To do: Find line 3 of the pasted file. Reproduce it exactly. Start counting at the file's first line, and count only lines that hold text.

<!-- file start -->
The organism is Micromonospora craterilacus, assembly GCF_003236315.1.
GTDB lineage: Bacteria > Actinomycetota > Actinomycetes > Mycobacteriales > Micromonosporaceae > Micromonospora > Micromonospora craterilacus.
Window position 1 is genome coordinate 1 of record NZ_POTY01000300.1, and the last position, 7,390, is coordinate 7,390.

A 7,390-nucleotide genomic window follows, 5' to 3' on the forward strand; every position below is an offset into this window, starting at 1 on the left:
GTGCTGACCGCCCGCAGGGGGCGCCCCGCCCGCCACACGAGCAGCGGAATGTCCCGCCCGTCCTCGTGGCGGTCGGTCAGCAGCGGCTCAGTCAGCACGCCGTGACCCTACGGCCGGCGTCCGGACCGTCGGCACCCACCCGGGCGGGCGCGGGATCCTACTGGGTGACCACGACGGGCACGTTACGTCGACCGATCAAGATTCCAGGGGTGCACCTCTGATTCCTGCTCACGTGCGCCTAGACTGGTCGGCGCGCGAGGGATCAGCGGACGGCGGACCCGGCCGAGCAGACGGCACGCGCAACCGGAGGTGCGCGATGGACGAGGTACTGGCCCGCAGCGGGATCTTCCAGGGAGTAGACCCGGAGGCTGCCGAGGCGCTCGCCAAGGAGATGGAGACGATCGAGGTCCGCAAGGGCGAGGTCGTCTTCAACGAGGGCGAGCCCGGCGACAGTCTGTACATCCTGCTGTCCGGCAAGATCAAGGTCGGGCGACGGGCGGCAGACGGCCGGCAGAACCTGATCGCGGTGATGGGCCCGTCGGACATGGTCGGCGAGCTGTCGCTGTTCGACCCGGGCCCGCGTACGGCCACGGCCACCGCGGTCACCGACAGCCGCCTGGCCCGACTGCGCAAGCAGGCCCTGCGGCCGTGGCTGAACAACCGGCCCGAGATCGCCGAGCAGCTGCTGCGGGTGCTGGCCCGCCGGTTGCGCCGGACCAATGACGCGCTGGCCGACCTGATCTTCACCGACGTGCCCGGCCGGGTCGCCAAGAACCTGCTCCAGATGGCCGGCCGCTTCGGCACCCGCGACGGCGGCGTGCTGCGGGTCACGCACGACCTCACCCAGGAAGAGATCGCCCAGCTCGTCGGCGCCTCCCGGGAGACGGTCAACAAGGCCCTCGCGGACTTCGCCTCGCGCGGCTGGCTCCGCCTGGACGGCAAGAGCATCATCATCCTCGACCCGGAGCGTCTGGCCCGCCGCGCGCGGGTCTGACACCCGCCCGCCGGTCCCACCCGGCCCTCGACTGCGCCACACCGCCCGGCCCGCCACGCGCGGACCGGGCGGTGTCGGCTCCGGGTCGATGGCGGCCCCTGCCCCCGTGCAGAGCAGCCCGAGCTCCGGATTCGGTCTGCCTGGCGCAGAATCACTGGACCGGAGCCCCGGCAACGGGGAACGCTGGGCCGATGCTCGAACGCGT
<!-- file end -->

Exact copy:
Window position 1 is genome coordinate 1 of record NZ_POTY01000300.1, and the last position, 7,390, is coordinate 7,390.